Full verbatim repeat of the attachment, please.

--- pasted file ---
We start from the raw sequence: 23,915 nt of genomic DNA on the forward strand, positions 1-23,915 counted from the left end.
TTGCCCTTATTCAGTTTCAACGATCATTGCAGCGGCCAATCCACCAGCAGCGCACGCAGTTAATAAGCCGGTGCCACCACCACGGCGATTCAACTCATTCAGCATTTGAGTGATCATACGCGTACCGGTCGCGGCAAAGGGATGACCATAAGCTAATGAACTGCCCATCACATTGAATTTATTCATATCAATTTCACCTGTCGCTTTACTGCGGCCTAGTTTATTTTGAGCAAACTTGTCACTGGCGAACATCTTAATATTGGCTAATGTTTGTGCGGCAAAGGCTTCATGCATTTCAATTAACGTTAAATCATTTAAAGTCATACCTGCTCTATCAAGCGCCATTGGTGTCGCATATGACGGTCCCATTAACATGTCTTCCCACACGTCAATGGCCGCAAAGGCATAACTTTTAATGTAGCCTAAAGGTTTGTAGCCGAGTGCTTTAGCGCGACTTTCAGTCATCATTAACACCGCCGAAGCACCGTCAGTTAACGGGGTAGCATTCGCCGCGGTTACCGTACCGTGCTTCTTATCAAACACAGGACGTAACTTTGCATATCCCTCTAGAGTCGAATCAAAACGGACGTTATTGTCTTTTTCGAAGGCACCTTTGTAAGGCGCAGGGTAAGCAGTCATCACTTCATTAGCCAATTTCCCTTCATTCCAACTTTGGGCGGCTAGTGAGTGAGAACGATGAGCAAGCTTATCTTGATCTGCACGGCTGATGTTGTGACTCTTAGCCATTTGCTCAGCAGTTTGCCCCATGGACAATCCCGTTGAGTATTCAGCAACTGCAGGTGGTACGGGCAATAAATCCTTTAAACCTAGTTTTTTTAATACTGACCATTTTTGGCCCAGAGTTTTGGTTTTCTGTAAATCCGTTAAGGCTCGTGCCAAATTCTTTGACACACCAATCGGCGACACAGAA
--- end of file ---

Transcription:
We start from the raw sequence: 23,915 nt of genomic DNA on the forward strand, positions 1-23,915 counted from the left end.
TTGCCCTTATTCAGTTTCAACGATCATTGCAGCGGCCAATCCACCAGCAGCGCACGCAGTTAATAAGCCGGTGCCACCACCACGGCGATTCAACTCATTCAGCATTTGAGTGATCATACGCGTACCGGTCGCGGCAAAGGGATGACCATAAGCTAATGAACTGCCCATCACATTGAATTTATTCATATCAATTTCACCTGTCGCTTTACTGCGGCCTAGTTTATTTTGAGCAAACTTGTCACTGGCGAACATCTTAATATTGGCTAATGTTTGTGCGGCAAAGGCTTCATGCATTTCAATTAACGTTAAATCATTTAAAGTCATACCTGCTCTATCAAGCGCCATTGGTGTCGCATATGACGGTCCCATTAACATGTCTTCCCACACGTCAATGGCCGCAAAGGCATAACTTTTAATGTAGCCTAAAGGTTTGTAGCCGAGTGCTTTAGCGCGACTTTCAGTCATCATTAACACCGCCGAAGCACCGTCAGTTAACGGGGTAGCATTCGCCGCGGTTACCGTACCGTGCTTCTTATCAAACACAGGACGTAACTTTGCATATCCCTCTAGAGTCGAATCAAAACGGACGTTATTGTCTTTTTCGAAGGCACCTTTGTAAGGCGCAGGGTAAGCAGTCATCACTTCATTAGCCAATTTCCCTTCATTCCAACTTTGGGCGGCTAGTGAGTGAGAACGATGAGCAAGCTTATCTTGATCTGCACGGCTGATGTTGTGACTCTTAGCCATTTGCTCAGCAGTTTGCCCCATGGACAATCCCGTTGAGTATTCAGCAACTGCAGGTGGTACGGGCAATAAATCCTTTAAACCTAGTTTTTTTAATACTGACCATTTTTGGCCCAGAGTTTTGGTTTTCTGTAAATCCGTTAAGGCTCGTGCCAAATTCTTTGACACACCAATCGGCGACACAGAA